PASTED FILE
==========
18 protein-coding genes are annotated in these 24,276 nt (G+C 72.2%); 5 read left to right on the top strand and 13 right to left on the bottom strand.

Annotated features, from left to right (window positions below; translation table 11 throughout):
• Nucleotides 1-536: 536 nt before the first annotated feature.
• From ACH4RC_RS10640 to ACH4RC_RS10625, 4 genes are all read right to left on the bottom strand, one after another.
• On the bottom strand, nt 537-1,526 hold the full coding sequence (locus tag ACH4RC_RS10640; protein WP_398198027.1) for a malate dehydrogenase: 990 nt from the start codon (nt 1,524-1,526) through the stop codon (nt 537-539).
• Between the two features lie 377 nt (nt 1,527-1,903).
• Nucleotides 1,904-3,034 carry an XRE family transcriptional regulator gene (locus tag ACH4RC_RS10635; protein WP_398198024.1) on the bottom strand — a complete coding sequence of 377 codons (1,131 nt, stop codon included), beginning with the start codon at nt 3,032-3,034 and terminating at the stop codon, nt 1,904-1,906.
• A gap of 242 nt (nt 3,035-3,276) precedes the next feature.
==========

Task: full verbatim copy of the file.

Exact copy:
18 protein-coding genes are annotated in these 24,276 nt (G+C 72.2%); 5 read left to right on the top strand and 13 right to left on the bottom strand.

Annotated features, from left to right (window positions below; translation table 11 throughout):
• Nucleotides 1-536: 536 nt before the first annotated feature.
• From ACH4RC_RS10640 to ACH4RC_RS10625, 4 genes are all read right to left on the bottom strand, one after another.
• On the bottom strand, nt 537-1,526 hold the full coding sequence (locus tag ACH4RC_RS10640; protein WP_398198027.1) for a malate dehydrogenase: 990 nt from the start codon (nt 1,524-1,526) through the stop codon (nt 537-539).
• Between the two features lie 377 nt (nt 1,527-1,903).
• Nucleotides 1,904-3,034 carry an XRE family transcriptional regulator gene (locus tag ACH4RC_RS10635; protein WP_398198024.1) on the bottom strand — a complete coding sequence of 377 codons (1,131 nt, stop codon included), beginning with the start codon at nt 3,032-3,034 and terminating at the stop codon, nt 1,904-1,906.
• A gap of 242 nt (nt 3,035-3,276) precedes the next feature.